This is the only dish I know that’s been named after the sound it makes whilst it cooks (yes it really does bubble and squeak). It’s not a name that you’d expect to hear of a dish that uses up left over roasted vegetables. I’ve tried in the past to make bubble and squeak with freshly cooked vegetables, it just doesn’t work.
Traditionally in England, they might add roasted brussel sprouts. I’m yet to try it with roasted beetroot, or roasted parsnips, but I suspect both of these in addition to potato would make an excellent base for bubble and squeak.
The hardest thing about this dish is roasting enough vegetables the evening before that you have them spare for the next day. At times I’ve been known to hide the remaining roasted potatoes so when my son asks if there’s any left I can reply, “no sorry- all gone”. Ha, a mother must do what she must do to make sure she has a chance of cooking bubble and squeak.
Once you’ve done what ever you have to to ensure some left over roasted vegetables, you can then bulk out the mix with some freshly steamed ones. In this case I’ve used broccoli and cabbage, next time it will be kale and peas. A little besan (also known as chickpea) flour binds it all together, this gives the vegetables a base to hold on to.
To finish my bubble and squeak, I just can’t resist adding caramalised onions. I can’t resist their smell, I can’t resist their sweet flavour, I can’t resist the crispy black bits that cook faster than the rest…
Is it time to put the oven on, and start roasting vegetables?
Bubble and squeak with caramalised onions
1 packed cup of day old roasted potato and pumpkin – or any other root vegetables
1/2 cup shredded cabbage
3/4 cup broccoli florets
2 tbsp besan chickpea flour – If you don’t have chickpea flour you can substitute wholemeal plain flour
1 brown onion, sliced thinly
Cracked black pepper
Steam the cabbage and broccoli florets for 2 minutes, place in a bowl to cool.
Add the day-old roasted vegetables and lightly mash together. Leave some chunky bits. Add the chickpea flour, season with sea salt and cracked black pepper and use your hands to squeeze the mixture together (this binds it nicely).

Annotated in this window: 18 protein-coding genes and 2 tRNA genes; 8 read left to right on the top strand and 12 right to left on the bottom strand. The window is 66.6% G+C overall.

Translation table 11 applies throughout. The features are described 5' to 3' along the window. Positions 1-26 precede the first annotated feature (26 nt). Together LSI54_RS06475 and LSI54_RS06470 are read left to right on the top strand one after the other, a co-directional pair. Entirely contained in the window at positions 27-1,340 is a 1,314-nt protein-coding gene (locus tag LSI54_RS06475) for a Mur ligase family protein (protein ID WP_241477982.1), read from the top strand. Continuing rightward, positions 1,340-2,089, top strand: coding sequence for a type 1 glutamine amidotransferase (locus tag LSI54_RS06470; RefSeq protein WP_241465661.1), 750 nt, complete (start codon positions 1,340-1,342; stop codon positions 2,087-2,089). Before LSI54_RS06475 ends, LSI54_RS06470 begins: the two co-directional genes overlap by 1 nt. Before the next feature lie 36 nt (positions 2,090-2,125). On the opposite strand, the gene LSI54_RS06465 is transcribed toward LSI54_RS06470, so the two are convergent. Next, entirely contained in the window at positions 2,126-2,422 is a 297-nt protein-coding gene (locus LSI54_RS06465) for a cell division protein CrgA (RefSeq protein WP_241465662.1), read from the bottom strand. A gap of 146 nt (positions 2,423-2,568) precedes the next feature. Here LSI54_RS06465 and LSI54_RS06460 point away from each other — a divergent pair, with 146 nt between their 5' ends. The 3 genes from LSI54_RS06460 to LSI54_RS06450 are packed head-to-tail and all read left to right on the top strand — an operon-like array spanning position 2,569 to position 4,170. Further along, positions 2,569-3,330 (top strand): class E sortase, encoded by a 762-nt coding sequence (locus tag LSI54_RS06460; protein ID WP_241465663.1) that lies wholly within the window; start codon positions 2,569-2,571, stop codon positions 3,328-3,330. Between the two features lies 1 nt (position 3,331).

Heat a drizzle of oil and a knob of butter in a small fry pan, add the onions and a pinch of salt, cook the onions on a medium-low heat for 7-8 minutes till caramelised and golden in colour.
Heat 1 tbsp butter and 1 tbsp of oil in a medium sized non stick or well seasoned cast iron fry pan. When the pan heats and the butter starts to froth, press the vegetable mixture into the pan. Leave room around the edges to flip the patty over. At this stage turn the heat down so the vegetables have a chance to fry to a golden colour, shake the pan every now and then to loosen the vegetables from the edges.
When you suspect the base is golden and crisp, use the biggest spatula you have and try to flip it in one go. If this is impossible you can flip half of it then flip the remaining half and join them together again by sealing the broken pieces together with a spatula and lots of pan shaking (bubble and squeak wins no prizes for it’s looks so don’t be worried if it falls apart slightly).
When the bubble and squeak is caramelised on both sides, slide it from the pan onto a board or plate, top with fried onions and garnish with parsley leaves. Eat whilst warm.